In ministry, relationships with other people are sometimes approached this way. Every relationship requires you to invest something of yourself. You know what I’m talking about. That friend who calls you every day, to talk for five minutes about coffee? That’s an investment of your time. If you weren’t willing to give that five minutes a day, you wouldn’t have that friend. Or what about the text message you send, three times a week, to check in with your co-worker who moved to another city? That’s another investment. How much you invest in a relationship directly correlates to how much that relationship is worth to you. Those five minute daily calls? If she wanted ten, you’d be out. You get the idea. Relationships are investments.
Some relationships are costly, but we deem them worth the commitment. Family relationships, for example, often demand a great deal of investment, but we put in whatever we have to because, well, it’s family. Marriage, too, requires us to put a lot in. A good marriage takes work. But a good marriage is worth whatever it requires of us, because it’s the kind of relationship that just doesn’t come along every day. In ministry, we strive to invest in everyone, especially the people that most write off as “not worth the investment.”
That brings me back to why I felt I had to speak up that day. While I was listening to the other ladies talk, expressing their shock and sadness that these parents could just walk away from their dying children, I was thinking a little differently. I remembered. I remembered how tempting it was to hold my daughter at arm’s length. I remembered how hard we had to try to keep from building walls, to protect ourselves from what we knew was coming. I remembered talking to my husband about how we needed to be intentional about “investing” in her, choosing to pour ourselves into a relationship that we knew could not last. I remembered. And I could understand, in that moment, how those parents could walk away.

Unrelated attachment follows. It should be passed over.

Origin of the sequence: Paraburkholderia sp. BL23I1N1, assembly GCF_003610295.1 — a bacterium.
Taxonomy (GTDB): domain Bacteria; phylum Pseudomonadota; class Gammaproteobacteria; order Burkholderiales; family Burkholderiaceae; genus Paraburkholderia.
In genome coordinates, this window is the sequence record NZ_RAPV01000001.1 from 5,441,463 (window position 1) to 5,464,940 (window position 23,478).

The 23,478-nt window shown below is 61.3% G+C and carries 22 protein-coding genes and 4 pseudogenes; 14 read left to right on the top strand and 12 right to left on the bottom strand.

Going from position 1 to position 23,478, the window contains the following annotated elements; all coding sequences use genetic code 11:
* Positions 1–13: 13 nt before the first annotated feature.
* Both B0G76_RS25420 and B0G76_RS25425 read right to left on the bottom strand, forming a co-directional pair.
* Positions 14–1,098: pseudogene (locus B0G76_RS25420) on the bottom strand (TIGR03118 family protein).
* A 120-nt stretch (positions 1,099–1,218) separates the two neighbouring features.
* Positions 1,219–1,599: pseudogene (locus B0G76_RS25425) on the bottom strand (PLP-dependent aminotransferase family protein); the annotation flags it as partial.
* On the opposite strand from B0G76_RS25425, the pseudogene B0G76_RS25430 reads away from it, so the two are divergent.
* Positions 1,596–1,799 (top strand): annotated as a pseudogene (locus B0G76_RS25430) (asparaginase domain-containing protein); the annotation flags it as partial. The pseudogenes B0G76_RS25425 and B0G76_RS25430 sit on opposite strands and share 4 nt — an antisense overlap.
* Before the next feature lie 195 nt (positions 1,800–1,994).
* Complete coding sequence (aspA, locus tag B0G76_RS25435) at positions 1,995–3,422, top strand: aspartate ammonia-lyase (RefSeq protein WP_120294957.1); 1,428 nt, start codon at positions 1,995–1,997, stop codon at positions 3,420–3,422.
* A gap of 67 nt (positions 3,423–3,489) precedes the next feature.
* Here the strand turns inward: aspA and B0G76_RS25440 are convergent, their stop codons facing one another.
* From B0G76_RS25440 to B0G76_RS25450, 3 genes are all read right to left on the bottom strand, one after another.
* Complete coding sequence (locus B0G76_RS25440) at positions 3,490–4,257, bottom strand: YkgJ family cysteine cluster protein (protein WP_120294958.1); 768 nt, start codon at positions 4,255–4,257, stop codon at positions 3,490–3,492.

I shared, then, with all those beautiful women, what was on my heart. I told them about having to consciously choose to love my daughter, without allowing myself to focus on “tomorrow.” I told them about how hard it is to “invest” in someone that you know won’t be here in a year. Someone that you know is leaving, soon, and forever. Our only strength was in believing that we will see our Zoë again someday. Without that hope, I told them, I can understand why someone would walk away.
I spoke what was on my heart, I cried a little, and then I stopped. Later, the woman who had explained the parents’ behavior as “a coping mechanism” thanked me. She said that, while she’d been taught the concept for years, she’d never really understood it, but that my words had given her some insight. I was glad the Lord was able to use what I had said.